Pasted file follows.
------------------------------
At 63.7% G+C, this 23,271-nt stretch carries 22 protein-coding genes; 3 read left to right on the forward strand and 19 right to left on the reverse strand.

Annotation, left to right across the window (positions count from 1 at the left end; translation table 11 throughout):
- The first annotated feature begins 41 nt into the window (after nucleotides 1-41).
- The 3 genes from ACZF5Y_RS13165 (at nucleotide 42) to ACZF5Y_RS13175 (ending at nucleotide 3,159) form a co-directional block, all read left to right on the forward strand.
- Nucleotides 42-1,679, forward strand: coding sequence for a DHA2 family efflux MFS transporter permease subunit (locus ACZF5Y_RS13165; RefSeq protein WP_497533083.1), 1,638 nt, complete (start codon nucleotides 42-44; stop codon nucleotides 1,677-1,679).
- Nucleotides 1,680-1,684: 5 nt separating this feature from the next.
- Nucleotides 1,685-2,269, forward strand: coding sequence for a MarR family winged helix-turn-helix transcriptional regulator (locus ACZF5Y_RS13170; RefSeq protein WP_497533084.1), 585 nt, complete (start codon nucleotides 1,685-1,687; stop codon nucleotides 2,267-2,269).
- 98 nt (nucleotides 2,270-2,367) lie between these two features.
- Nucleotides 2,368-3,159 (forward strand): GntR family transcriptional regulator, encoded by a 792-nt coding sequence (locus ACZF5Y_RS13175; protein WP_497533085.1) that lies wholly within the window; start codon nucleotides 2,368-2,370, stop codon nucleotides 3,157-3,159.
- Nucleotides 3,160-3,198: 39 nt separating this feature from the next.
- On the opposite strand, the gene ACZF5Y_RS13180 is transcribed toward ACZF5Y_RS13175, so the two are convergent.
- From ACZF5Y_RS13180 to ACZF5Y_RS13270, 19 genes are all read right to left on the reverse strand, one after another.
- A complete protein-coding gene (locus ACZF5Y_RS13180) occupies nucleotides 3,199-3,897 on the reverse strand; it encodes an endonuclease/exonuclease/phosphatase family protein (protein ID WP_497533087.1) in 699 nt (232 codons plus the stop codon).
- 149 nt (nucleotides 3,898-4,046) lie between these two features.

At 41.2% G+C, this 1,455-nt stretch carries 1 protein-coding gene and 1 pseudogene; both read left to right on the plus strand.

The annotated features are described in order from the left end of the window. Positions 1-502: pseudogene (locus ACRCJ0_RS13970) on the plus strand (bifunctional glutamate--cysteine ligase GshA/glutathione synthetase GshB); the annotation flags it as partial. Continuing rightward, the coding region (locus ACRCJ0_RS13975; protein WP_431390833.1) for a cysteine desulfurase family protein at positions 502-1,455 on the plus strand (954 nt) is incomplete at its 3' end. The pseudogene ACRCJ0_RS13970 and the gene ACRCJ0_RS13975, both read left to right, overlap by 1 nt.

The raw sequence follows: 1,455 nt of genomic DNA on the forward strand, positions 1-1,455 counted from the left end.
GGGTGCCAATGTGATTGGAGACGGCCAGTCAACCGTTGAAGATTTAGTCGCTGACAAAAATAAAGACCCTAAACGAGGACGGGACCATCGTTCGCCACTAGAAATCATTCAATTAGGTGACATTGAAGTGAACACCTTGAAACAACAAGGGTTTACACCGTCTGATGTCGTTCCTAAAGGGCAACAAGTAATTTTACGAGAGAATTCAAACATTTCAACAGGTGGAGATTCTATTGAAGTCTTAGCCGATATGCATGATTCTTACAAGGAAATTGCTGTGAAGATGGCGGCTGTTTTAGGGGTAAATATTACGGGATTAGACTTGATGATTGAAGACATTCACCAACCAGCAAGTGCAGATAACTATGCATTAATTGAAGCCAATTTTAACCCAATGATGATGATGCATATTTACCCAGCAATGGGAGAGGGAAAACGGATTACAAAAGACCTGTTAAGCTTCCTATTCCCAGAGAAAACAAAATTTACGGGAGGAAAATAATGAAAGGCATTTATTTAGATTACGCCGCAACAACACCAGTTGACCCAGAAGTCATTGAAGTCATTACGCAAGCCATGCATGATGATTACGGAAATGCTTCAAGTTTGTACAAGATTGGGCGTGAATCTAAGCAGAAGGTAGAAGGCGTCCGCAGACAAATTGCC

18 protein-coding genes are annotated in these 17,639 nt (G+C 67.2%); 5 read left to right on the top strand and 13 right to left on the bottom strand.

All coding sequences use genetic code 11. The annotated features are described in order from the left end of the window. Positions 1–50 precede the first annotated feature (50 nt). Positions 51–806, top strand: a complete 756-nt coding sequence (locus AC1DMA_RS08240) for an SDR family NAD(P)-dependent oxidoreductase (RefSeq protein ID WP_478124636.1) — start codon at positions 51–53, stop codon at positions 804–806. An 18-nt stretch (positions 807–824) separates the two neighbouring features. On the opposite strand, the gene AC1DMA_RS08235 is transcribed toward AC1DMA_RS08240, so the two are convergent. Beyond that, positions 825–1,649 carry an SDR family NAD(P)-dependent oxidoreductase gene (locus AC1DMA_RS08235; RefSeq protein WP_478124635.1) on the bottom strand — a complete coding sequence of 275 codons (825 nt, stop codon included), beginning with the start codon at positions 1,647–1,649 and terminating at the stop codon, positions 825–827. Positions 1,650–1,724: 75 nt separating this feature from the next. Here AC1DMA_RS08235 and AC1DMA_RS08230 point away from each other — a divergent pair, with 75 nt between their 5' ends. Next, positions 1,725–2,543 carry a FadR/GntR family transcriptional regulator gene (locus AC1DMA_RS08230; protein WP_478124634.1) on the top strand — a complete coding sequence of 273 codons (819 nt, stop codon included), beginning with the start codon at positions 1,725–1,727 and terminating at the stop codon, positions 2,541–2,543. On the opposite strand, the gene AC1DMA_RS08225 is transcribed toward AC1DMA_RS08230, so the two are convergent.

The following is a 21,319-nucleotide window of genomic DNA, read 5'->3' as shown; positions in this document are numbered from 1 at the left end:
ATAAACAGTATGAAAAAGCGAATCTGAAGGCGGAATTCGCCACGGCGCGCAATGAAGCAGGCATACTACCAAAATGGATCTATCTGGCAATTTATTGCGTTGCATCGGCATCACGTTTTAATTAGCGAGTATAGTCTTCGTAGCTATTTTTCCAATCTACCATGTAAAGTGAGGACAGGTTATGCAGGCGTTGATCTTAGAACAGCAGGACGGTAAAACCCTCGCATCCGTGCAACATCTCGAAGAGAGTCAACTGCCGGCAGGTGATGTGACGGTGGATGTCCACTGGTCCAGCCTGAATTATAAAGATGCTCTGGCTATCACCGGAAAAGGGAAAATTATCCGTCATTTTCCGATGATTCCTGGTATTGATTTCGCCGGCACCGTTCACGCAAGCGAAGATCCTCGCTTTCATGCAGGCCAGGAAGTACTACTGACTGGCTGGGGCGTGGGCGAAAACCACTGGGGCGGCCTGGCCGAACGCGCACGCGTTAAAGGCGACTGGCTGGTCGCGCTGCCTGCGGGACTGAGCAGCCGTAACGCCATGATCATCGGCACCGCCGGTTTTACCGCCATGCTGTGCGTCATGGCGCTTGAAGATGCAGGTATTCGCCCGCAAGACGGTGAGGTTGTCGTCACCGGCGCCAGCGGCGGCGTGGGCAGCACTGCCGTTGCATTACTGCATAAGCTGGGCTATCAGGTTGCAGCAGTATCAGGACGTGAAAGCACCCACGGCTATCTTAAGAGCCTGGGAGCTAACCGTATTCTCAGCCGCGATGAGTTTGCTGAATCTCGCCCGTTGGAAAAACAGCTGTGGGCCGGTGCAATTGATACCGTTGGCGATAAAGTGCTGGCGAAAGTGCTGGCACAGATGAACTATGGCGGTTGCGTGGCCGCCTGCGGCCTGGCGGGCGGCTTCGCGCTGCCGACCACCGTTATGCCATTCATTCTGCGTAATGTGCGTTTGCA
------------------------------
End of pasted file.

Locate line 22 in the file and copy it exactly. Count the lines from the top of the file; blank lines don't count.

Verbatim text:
ATAAACAGTATGAAAAAGCGAATCTGAAGGCGGAATTCGCCACGGCGCGCAATGAAGCAGGCATACTACCAAAATGGATCTATCTGGCAATTTATTGCGTTGCATCGGCATCACGTTTTAATTAGCGAGTATAGTCTTCGTAGCTATTTTTCCAATCTACCATGTAAAGTGAGGACAGGTTATGCAGGCGTTGATCTTAGAACAGCAGGACGGTAAAACCCTCGCATCCGTGCAACATCTCGAAGAGAGTCAACTGCCGGCAGGTGATGTGACGGTGGATGTCCACTGGTCCAGCCTGAATTATAAAGATGCTCTGGCTATCACCGGAAAAGGGAAAATTATCCGTCATTTTCCGATGATTCCTGGTATTGATTTCGCCGGCACCGTTCACGCAAGCGAAGATCCTCGCTTTCATGCAGGCCAGGAAGTACTACTGACTGGCTGGGGCGTGGGCGAAAACCACTGGGGCGGCCTGGCCGAACGCGCACGCGTTAAAGGCGACTGGCTGGTCGCGCTGCCTGCGGGACTGAGCAGCCGTAACGCCATGATCATCGGCACCGCCGGTTTTACCGCCATGCTGTGCGTCATGGCGCTTGAAGATGCAGGTATTCGCCCGCAAGACGGTGAGGTTGTCGTCACCGGCGCCAGCGGCGGCGTGGGCAGCACTGCCGTTGCATTACTGCATAAGCTGGGCTATCAGGTTGCAGCAGTATCAGGACGTGAAAGCACCCACGGCTATCTTAAGAGCCTGGGAGCTAACCGTATTCTCAGCCGCGATGAGTTTGCTGAATCTCGCCCGTTGGAAAAACAGCTGTGGGCCGGTGCAATTGATACCGTTGGCGATAAAGTGCTGGCGAAAGTGCTGGCACAGATGAACTATGGCGGTTGCGTGGCCGCCTGCGGCCTGGCGGGCGGCTTCGCGCTGCCGACCACCGTTATGCCATTCATTCTGCGTAATGTGCGTTTGCA